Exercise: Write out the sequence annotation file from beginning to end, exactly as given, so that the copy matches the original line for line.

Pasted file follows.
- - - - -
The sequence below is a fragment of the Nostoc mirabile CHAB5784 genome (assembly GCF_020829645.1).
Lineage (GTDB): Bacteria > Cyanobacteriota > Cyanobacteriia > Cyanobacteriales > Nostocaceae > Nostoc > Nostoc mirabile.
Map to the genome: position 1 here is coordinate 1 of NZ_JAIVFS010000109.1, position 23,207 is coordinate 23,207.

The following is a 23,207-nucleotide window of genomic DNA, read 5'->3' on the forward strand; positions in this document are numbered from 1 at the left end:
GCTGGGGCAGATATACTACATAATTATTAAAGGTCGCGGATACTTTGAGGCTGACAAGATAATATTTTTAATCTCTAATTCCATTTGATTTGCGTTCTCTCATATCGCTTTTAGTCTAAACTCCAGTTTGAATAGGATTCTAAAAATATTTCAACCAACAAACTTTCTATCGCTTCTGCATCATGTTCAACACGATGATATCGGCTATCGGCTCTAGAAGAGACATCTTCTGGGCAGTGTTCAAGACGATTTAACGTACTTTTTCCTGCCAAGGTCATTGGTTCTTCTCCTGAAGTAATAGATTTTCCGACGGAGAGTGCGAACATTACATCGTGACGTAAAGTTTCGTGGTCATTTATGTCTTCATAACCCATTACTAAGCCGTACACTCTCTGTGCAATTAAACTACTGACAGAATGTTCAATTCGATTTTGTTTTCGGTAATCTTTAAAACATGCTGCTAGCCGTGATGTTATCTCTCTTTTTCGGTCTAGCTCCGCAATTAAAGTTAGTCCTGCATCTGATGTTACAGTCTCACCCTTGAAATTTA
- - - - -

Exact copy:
The sequence below is a fragment of the Nostoc mirabile CHAB5784 genome (assembly GCF_020829645.1).
Lineage (GTDB): Bacteria > Cyanobacteriota > Cyanobacteriia > Cyanobacteriales > Nostocaceae > Nostoc > Nostoc mirabile.
Map to the genome: position 1 here is coordinate 1 of NZ_JAIVFS010000109.1, position 23,207 is coordinate 23,207.

The following is a 23,207-nucleotide window of genomic DNA, read 5'->3' on the forward strand; positions in this document are numbered from 1 at the left end:
GCTGGGGCAGATATACTACATAATTATTAAAGGTCGCGGATACTTTGAGGCTGACAAGATAATATTTTTAATCTCTAATTCCATTTGATTTGCGTTCTCTCATATCGCTTTTAGTCTAAACTCCAGTTTGAATAGGATTCTAAAAATATTTCAACCAACAAACTTTCTATCGCTTCTGCATCATGTTCAACACGATGATATCGGCTATCGGCTCTAGAAGAGACATCTTCTGGGCAGTGTTCAAGACGATTTAACGTACTTTTTCCTGCCAAGGTCATTGGTTCTTCTCCTGAAGTAATAGATTTTCCGACGGAGAGTGCGAACATTACATCGTGACGTAAAGTTTCGTGGTCATTTATGTCTTCATAACCCATTACTAAGCCGTACACTCTCTGTGCAATTAAACTACTGACAGAATGTTCAATTCGATTTTGTTTTCGGTAATCTTTAAAACATGCTGCTAGCCGTGATGTTATCTCTCTTTTTCGGTCTAGCTCCGCAATTAAAGTTAGTCCTGCATCTGATGTTACAGTCTCACCCTTGAAATTTA